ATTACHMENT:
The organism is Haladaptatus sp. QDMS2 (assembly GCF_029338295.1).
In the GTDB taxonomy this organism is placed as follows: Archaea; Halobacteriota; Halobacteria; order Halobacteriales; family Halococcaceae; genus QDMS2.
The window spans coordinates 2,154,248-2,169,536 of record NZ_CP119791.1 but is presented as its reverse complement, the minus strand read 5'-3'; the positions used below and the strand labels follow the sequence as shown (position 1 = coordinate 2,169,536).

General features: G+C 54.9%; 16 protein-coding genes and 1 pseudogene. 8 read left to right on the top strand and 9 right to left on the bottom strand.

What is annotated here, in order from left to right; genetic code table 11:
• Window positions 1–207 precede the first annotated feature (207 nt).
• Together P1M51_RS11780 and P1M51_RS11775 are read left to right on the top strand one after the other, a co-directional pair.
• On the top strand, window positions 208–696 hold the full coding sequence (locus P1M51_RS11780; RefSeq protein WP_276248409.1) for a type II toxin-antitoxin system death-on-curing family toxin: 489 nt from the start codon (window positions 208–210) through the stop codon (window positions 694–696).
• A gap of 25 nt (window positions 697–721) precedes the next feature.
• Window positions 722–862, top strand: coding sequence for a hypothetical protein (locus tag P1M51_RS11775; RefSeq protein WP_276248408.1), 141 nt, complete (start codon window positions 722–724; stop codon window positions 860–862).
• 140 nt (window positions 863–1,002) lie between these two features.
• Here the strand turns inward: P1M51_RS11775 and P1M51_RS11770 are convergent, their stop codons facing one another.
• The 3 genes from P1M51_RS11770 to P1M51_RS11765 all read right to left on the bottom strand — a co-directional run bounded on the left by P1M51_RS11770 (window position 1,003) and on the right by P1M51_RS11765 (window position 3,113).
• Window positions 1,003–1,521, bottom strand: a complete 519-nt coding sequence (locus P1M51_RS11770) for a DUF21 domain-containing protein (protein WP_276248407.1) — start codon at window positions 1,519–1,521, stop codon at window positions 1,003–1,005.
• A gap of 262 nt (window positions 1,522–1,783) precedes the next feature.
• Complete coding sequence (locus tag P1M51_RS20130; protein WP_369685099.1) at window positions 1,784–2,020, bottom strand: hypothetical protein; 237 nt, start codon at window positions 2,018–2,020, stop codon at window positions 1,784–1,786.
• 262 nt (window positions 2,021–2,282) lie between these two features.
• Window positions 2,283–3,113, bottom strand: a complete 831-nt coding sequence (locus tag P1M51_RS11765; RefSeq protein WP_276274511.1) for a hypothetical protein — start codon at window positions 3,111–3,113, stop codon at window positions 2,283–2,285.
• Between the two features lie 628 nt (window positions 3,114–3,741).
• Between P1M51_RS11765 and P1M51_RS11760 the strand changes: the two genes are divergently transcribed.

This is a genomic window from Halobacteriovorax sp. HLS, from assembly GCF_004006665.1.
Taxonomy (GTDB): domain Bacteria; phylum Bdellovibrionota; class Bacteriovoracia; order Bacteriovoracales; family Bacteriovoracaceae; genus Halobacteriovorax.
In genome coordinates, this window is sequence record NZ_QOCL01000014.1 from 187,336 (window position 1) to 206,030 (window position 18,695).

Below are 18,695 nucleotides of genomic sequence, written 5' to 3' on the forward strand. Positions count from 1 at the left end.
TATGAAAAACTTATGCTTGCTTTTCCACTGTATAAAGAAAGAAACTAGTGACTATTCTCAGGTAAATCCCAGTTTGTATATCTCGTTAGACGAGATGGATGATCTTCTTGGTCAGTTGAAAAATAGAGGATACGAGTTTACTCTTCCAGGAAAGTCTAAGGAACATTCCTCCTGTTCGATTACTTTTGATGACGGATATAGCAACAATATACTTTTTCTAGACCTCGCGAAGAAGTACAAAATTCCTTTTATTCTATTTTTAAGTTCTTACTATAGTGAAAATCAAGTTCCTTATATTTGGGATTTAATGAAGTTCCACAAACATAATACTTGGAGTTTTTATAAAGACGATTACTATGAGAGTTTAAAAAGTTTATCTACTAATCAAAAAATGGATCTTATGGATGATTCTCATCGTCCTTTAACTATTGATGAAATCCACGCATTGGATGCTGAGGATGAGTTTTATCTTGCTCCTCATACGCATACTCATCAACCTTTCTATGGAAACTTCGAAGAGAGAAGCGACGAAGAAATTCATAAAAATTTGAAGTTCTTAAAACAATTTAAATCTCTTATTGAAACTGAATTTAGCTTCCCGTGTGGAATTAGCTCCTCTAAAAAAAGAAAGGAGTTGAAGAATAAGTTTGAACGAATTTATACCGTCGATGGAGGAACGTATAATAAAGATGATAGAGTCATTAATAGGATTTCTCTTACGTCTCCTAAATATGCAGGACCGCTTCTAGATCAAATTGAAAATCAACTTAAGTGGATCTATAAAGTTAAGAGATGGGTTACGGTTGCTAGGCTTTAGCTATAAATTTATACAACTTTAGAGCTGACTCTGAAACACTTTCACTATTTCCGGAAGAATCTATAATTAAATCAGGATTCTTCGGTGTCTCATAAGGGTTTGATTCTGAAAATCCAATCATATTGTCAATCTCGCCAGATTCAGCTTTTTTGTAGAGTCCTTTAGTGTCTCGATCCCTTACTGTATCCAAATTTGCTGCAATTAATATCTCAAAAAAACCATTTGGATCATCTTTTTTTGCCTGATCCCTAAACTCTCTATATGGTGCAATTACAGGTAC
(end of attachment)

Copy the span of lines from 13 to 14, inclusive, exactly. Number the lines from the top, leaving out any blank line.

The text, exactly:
• The 3 genes from P1M51_RS11770 to P1M51_RS11765 all read right to left on the bottom strand — a co-directional run bounded on the left by P1M51_RS11770 (window position 1,003) and on the right by P1M51_RS11765 (window position 3,113).
• Window positions 1,003–1,521, bottom strand: a complete 519-nt coding sequence (locus P1M51_RS11770) for a DUF21 domain-containing protein (protein WP_276248407.1) — start codon at window positions 1,519–1,521, stop codon at window positions 1,003–1,005.